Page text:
The Changing Effect of HMO Market Structure: An Analysis of Penetration, Concentration, and Ownership Between 1994-2005
We analyze the role of three aspects of HMO market structure -- HMO penetration, HMO plan concentration, and HMO for-profit share on explaining hospital cost and revenue growth during the HMO expansion period (1994-1999) and backlash period (2000-2005). We find that HMO penetration effects differ over time: a 10 percentage point increase in HMO enrollment leads to 2.5 percent reduction in cost and revenues in the expansion period but only 0.4-1 percent reduction in the backlash period. Furthermore, this HMO backlash effect can be attributed to HMO dis-enrollment as well as the changing nature of HMO product. We find that revenue increases at a slower rate (by about 5 percent) in markets with relatively concentrated HMO markets power and more competitive hospital markets. Finally, increased for-profit HMO presence is associated with smaller cost and revenue growth, and the effect differs between low and high penetration markets.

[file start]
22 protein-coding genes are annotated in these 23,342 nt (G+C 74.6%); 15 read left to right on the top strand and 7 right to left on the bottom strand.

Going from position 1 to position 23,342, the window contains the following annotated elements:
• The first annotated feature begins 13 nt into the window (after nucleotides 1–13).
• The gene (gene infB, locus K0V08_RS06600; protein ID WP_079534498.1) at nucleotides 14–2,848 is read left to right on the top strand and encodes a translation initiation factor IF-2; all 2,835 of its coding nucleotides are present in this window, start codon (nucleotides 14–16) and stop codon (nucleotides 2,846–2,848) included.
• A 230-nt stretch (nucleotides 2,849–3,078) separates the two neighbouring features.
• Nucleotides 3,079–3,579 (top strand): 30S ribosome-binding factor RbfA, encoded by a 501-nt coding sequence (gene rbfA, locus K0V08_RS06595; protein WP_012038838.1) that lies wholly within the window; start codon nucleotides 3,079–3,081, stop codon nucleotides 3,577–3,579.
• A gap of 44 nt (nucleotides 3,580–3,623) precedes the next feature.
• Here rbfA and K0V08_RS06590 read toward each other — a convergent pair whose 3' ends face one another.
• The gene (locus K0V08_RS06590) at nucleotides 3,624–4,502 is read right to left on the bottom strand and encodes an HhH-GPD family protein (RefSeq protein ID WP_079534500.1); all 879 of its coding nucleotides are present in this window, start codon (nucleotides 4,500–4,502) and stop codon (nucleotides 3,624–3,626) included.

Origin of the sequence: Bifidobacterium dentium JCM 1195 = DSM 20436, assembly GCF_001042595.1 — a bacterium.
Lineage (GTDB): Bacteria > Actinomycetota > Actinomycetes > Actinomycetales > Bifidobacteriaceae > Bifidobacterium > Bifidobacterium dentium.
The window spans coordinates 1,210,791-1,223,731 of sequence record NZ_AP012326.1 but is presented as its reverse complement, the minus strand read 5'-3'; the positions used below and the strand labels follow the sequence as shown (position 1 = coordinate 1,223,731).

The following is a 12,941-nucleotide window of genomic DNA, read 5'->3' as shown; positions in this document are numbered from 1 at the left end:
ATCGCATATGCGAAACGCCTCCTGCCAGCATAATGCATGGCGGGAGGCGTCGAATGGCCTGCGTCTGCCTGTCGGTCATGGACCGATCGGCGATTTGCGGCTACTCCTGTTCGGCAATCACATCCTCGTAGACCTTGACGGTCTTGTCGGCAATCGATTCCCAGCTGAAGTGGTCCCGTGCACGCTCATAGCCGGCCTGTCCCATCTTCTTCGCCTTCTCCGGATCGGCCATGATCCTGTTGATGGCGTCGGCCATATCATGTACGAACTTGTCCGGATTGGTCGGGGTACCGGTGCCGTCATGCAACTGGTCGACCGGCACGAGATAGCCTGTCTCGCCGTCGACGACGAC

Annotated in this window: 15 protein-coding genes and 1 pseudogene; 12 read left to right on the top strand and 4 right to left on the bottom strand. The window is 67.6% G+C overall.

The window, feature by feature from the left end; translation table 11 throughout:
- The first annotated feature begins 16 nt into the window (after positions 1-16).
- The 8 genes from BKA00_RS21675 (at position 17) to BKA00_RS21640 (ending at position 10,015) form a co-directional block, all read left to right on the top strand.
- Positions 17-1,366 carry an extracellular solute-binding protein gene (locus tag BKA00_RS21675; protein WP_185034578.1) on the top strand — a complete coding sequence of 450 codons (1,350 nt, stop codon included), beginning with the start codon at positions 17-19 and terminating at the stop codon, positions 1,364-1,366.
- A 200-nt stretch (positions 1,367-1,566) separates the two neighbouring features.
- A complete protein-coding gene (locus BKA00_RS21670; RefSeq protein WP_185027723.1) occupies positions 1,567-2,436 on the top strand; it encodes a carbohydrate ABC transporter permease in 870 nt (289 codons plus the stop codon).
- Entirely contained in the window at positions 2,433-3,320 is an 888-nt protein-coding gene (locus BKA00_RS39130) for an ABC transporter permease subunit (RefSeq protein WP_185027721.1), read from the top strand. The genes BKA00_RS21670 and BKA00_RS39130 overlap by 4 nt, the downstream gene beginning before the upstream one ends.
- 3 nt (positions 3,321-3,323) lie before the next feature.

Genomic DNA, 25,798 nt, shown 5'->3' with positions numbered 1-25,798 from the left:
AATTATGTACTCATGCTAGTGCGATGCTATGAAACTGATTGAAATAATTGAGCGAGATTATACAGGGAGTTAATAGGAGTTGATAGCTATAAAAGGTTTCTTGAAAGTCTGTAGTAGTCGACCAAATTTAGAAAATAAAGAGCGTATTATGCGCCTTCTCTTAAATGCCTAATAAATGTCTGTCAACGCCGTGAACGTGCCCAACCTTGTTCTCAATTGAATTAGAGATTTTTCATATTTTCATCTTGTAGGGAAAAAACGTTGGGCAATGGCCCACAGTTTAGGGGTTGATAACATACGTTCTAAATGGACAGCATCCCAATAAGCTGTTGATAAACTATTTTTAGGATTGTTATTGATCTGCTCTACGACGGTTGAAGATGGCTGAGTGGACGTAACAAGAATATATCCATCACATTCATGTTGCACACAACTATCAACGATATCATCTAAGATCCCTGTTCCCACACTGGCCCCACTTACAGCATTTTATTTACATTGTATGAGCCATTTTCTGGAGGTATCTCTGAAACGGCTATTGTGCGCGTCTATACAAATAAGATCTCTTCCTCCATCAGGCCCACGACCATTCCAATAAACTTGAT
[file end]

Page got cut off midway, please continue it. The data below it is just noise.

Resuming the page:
|Date of creation:||Feb 2008|
|Publication status:||published as Shen, Y., Wu, V., and Melnick, G. 2010. Trends in Hospital Cost and Revenue, 1994-2005: How Are They Related to HMO Penetration, Concentration and For-Profit Ownership. Health Services Research, 45 (1): 42-61.|
|Contact details of provider:|| Postal: National Bureau of Economic Research, 1050 Massachusetts Avenue Cambridge, MA 02138, U.S.A.|
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